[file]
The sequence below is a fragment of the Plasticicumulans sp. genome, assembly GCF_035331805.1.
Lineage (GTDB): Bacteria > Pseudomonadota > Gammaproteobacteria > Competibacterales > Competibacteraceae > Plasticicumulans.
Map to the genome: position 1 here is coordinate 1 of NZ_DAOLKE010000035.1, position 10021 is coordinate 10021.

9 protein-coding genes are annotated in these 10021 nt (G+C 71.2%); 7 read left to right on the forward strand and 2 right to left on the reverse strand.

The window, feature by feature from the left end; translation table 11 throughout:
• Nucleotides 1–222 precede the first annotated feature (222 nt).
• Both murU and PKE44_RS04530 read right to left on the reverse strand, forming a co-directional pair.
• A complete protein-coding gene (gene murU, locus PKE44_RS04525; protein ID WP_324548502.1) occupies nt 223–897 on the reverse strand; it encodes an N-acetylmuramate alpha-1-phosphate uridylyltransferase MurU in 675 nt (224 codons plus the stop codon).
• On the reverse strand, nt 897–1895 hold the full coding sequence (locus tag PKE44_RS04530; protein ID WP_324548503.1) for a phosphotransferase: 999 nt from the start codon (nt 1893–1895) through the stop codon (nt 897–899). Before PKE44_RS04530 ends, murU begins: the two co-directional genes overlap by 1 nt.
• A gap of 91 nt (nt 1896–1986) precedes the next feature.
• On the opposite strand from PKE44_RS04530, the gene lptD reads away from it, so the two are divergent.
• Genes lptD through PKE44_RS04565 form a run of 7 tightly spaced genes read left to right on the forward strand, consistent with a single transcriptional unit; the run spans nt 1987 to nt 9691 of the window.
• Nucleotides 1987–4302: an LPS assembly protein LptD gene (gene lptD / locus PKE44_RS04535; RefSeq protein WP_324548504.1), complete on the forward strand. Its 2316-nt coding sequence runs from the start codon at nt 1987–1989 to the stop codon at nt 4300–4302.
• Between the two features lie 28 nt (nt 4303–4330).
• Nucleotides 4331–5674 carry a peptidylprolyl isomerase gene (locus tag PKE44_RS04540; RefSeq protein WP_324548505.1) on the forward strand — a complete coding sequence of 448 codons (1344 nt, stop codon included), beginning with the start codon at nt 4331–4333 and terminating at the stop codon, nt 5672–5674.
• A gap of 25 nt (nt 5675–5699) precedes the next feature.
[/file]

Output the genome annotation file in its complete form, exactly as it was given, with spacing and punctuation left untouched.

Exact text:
The sequence below is a fragment of the Plasticicumulans sp. genome, assembly GCF_035331805.1.
Lineage (GTDB): Bacteria > Pseudomonadota > Gammaproteobacteria > Competibacterales > Competibacteraceae > Plasticicumulans.
Map to the genome: position 1 here is coordinate 1 of NZ_DAOLKE010000035.1, position 10021 is coordinate 10021.

9 protein-coding genes are annotated in these 10021 nt (G+C 71.2%); 7 read left to right on the forward strand and 2 right to left on the reverse strand.

The window, feature by feature from the left end; translation table 11 throughout:
• Nucleotides 1–222 precede the first annotated feature (222 nt).
• Both murU and PKE44_RS04530 read right to left on the reverse strand, forming a co-directional pair.
• A complete protein-coding gene (gene murU, locus PKE44_RS04525; protein ID WP_324548502.1) occupies nt 223–897 on the reverse strand; it encodes an N-acetylmuramate alpha-1-phosphate uridylyltransferase MurU in 675 nt (224 codons plus the stop codon).
• On the reverse strand, nt 897–1895 hold the full coding sequence (locus tag PKE44_RS04530; protein ID WP_324548503.1) for a phosphotransferase: 999 nt from the start codon (nt 1893–1895) through the stop codon (nt 897–899). Before PKE44_RS04530 ends, murU begins: the two co-directional genes overlap by 1 nt.
• A gap of 91 nt (nt 1896–1986) precedes the next feature.
• On the opposite strand from PKE44_RS04530, the gene lptD reads away from it, so the two are divergent.
• Genes lptD through PKE44_RS04565 form a run of 7 tightly spaced genes read left to right on the forward strand, consistent with a single transcriptional unit; the run spans nt 1987 to nt 9691 of the window.
• Nucleotides 1987–4302: an LPS assembly protein LptD gene (gene lptD / locus PKE44_RS04535; RefSeq protein WP_324548504.1), complete on the forward strand. Its 2316-nt coding sequence runs from the start codon at nt 1987–1989 to the stop codon at nt 4300–4302.
• Between the two features lie 28 nt (nt 4303–4330).
• Nucleotides 4331–5674 carry a peptidylprolyl isomerase gene (locus tag PKE44_RS04540; RefSeq protein WP_324548505.1) on the forward strand — a complete coding sequence of 448 codons (1344 nt, stop codon included), beginning with the start codon at nt 4331–4333 and terminating at the stop codon, nt 5672–5674.
• A gap of 25 nt (nt 5675–5699) precedes the next feature.